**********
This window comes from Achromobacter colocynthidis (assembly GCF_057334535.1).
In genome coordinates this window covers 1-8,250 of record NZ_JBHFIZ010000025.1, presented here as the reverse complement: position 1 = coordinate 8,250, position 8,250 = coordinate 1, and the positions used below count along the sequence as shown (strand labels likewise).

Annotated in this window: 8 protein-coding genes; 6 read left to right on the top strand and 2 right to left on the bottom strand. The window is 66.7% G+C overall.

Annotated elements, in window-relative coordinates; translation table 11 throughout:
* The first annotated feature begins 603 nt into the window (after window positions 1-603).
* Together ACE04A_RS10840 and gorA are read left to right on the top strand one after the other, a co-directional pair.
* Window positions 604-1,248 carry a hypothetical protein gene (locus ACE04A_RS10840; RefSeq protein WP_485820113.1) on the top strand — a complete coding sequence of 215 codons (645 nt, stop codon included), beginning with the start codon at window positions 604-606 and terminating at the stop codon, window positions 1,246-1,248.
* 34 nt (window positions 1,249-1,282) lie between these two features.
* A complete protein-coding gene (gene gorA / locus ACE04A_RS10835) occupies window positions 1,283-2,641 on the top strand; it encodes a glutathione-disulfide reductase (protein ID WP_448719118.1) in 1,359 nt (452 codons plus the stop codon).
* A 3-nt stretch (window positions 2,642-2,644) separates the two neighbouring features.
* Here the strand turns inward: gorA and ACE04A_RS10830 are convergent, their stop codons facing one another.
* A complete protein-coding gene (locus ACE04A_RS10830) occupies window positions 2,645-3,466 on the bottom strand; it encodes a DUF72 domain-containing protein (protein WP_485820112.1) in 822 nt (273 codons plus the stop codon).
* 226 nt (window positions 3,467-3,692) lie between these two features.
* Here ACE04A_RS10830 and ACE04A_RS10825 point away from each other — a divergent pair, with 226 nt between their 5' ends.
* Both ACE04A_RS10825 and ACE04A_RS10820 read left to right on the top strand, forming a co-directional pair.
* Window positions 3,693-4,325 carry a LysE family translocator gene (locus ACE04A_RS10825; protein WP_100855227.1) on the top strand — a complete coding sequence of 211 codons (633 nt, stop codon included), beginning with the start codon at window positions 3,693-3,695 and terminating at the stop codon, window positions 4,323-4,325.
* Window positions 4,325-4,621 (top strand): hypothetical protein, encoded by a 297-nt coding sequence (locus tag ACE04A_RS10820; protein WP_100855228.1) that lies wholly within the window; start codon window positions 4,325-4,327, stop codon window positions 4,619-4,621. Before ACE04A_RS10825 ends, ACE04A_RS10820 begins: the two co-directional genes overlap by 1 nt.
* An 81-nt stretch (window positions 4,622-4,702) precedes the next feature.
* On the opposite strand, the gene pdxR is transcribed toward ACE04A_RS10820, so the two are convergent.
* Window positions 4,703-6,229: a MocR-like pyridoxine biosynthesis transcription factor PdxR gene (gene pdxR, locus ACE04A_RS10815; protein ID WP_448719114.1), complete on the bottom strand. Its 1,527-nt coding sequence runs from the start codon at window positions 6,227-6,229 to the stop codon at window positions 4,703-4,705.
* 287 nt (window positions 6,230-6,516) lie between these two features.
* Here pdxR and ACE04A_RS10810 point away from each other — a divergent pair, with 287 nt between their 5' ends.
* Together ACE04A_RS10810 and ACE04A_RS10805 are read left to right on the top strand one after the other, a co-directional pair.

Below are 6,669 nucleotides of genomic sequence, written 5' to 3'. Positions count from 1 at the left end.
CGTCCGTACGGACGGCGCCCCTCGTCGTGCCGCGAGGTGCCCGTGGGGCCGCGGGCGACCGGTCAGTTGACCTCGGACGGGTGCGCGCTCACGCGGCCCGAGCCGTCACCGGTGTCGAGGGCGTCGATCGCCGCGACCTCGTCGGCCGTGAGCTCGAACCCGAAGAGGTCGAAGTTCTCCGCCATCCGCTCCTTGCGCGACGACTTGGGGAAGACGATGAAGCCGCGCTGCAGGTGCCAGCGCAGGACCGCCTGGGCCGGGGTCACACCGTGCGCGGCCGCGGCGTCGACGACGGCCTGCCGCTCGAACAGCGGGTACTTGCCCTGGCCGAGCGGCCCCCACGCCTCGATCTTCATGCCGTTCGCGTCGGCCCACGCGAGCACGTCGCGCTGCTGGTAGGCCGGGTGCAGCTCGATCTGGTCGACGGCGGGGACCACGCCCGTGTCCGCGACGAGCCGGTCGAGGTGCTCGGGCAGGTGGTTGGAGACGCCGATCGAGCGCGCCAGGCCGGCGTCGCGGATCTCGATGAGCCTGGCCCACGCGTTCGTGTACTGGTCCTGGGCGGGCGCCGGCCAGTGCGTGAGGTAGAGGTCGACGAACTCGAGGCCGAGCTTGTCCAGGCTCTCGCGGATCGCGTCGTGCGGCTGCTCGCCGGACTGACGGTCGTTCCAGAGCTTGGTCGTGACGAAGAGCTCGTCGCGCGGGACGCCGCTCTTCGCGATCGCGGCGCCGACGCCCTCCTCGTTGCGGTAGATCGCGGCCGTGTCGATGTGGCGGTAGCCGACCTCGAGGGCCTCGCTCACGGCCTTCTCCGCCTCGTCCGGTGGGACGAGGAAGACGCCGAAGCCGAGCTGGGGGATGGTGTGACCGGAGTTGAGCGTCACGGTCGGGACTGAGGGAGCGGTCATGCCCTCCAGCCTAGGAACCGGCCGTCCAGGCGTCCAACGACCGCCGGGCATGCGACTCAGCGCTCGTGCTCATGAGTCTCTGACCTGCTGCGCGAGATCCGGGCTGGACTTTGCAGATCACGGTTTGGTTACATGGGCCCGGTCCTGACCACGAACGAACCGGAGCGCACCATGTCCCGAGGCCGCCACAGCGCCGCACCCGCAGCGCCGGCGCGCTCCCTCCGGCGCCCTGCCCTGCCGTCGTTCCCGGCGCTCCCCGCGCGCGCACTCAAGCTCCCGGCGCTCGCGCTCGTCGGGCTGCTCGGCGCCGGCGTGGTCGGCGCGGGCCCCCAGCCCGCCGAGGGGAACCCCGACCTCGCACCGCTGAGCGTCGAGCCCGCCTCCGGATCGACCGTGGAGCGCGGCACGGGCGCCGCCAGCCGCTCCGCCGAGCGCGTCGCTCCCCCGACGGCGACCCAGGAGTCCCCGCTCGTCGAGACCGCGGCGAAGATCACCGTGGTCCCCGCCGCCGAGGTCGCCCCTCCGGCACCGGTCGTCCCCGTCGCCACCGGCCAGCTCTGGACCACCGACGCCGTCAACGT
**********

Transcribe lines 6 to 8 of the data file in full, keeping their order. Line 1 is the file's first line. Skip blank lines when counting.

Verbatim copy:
* Together ACE04A_RS10840 and gorA are read left to right on the top strand one after the other, a co-directional pair.
* Window positions 604-1,248 carry a hypothetical protein gene (locus ACE04A_RS10840; RefSeq protein WP_485820113.1) on the top strand — a complete coding sequence of 215 codons (645 nt, stop codon included), beginning with the start codon at window positions 604-606 and terminating at the stop codon, window positions 1,246-1,248.
* 34 nt (window positions 1,249-1,282) lie between these two features.